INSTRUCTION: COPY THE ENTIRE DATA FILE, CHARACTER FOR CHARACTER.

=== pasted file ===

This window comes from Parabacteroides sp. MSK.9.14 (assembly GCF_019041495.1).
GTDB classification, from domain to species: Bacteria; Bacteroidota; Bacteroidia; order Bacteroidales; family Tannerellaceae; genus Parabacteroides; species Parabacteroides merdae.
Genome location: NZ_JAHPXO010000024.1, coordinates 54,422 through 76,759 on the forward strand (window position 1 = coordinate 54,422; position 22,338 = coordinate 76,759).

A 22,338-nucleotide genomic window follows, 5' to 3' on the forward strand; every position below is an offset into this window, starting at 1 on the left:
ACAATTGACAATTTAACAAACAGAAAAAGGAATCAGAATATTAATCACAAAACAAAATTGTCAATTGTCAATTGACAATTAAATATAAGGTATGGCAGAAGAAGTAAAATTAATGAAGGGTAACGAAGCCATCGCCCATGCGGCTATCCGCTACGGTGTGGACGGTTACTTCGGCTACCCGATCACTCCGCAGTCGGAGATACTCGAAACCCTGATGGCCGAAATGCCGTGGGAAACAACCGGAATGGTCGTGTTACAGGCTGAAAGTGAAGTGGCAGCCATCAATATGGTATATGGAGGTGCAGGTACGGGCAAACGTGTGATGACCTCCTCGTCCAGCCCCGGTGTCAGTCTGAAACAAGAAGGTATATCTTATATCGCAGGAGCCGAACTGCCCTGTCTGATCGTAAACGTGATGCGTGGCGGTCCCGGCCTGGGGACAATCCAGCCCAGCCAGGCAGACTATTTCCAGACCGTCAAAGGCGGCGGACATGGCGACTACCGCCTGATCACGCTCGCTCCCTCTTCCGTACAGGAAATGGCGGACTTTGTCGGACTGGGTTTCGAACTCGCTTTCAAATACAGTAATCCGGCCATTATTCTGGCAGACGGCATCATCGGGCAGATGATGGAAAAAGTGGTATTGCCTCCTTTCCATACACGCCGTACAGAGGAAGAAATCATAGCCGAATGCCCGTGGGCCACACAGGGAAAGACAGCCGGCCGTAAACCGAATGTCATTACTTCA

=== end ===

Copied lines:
This window comes from Parabacteroides sp. MSK.9.14 (assembly GCF_019041495.1).
GTDB classification, from domain to species: Bacteria; Bacteroidota; Bacteroidia; order Bacteroidales; family Tannerellaceae; genus Parabacteroides; species Parabacteroides merdae.
Genome location: NZ_JAHPXO010000024.1, coordinates 54,422 through 76,759 on the forward strand (window position 1 = coordinate 54,422; position 22,338 = coordinate 76,759).

A 22,338-nucleotide genomic window follows, 5' to 3' on the forward strand; every position below is an offset into this window, starting at 1 on the left:
ACAATTGACAATTTAACAAACAGAAAAAGGAATCAGAATATTAATCACAAAACAAAATTGTCAATTGTCAATTGACAATTAAATATAAGGTATGGCAGAAGAAGTAAAATTAATGAAGGGTAACGAAGCCATCGCCCATGCGGCTATCCGCTACGGTGTGGACGGTTACTTCGGCTACCCGATCACTCCGCAGTCGGAGATACTCGAAACCCTGATGGCCGAAATGCCGTGGGAAACAACCGGAATGGTCGTGTTACAGGCTGAAAGTGAAGTGGCAGCCATCAATATGGTATATGGAGGTGCAGGTACGGGCAAACGTGTGATGACCTCCTCGTCCAGCCCCGGTGTCAGTCTGAAACAAGAAGGTATATCTTATATCGCAGGAGCCGAACTGCCCTGTCTGATCGTAAACGTGATGCGTGGCGGTCCCGGCCTGGGGACAATCCAGCCCAGCCAGGCAGACTATTTCCAGACCGTCAAAGGCGGCGGACATGGCGACTACCGCCTGATCACGCTCGCTCCCTCTTCCGTACAGGAAATGGCGGACTTTGTCGGACTGGGTTTCGAACTCGCTTTCAAATACAGTAATCCGGCCATTATTCTGGCAGACGGCATCATCGGGCAGATGATGGAAAAAGTGGTATTGCCTCCTTTCCATACACGCCGTACAGAGGAAGAAATCATAGCCGAATGCCCGTGGGCCACACAGGGAAAGACAGCCGGCCGTAAACCGAATGTCATTACTTCA